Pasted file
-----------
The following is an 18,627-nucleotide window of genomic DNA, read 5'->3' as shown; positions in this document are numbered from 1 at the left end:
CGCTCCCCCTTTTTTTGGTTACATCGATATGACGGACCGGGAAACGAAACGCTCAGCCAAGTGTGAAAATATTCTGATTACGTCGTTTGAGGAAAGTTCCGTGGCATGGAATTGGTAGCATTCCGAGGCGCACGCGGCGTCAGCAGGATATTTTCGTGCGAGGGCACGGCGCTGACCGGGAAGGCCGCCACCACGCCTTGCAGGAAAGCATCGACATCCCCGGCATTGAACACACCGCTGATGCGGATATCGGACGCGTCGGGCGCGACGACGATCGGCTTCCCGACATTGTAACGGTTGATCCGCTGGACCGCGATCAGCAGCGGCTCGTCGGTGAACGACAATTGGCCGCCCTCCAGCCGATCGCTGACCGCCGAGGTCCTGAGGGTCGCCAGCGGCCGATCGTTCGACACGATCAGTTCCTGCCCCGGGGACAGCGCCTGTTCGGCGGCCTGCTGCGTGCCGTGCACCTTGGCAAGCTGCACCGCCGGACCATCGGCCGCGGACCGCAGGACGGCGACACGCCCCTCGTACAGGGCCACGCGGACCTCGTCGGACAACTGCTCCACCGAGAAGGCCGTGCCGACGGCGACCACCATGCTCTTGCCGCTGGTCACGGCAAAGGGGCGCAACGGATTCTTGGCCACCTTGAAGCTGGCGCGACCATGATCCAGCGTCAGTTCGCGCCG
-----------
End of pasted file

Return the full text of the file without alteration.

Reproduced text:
The following is an 18,627-nucleotide window of genomic DNA, read 5'->3' as shown; positions in this document are numbered from 1 at the left end:
CGCTCCCCCTTTTTTTGGTTACATCGATATGACGGACCGGGAAACGAAACGCTCAGCCAAGTGTGAAAATATTCTGATTACGTCGTTTGAGGAAAGTTCCGTGGCATGGAATTGGTAGCATTCCGAGGCGCACGCGGCGTCAGCAGGATATTTTCGTGCGAGGGCACGGCGCTGACCGGGAAGGCCGCCACCACGCCTTGCAGGAAAGCATCGACATCCCCGGCATTGAACACACCGCTGATGCGGATATCGGACGCGTCGGGCGCGACGACGATCGGCTTCCCGACATTGTAACGGTTGATCCGCTGGACCGCGATCAGCAGCGGCTCGTCGGTGAACGACAATTGGCCGCCCTCCAGCCGATCGCTGACCGCCGAGGTCCTGAGGGTCGCCAGCGGCCGATCGTTCGACACGATCAGTTCCTGCCCCGGGGACAGCGCCTGTTCGGCGGCCTGCTGCGTGCCGTGCACCTTGGCAAGCTGCACCGCCGGACCATCGGCCGCGGACCGCAGGACGGCGACACGCCCCTCGTACAGGGCCACGCGGACCTCGTCGGACAACTGCTCCACCGAGAAGGCCGTGCCGACGGCGACCACCATGCTCTTGCCGCTGGTCACGGCAAAGGGGCGCAACGGATTCTTGGCCACCTTGAAGCTGGCGCGACCATGATCCAGCGTCAGTTCGCGCCG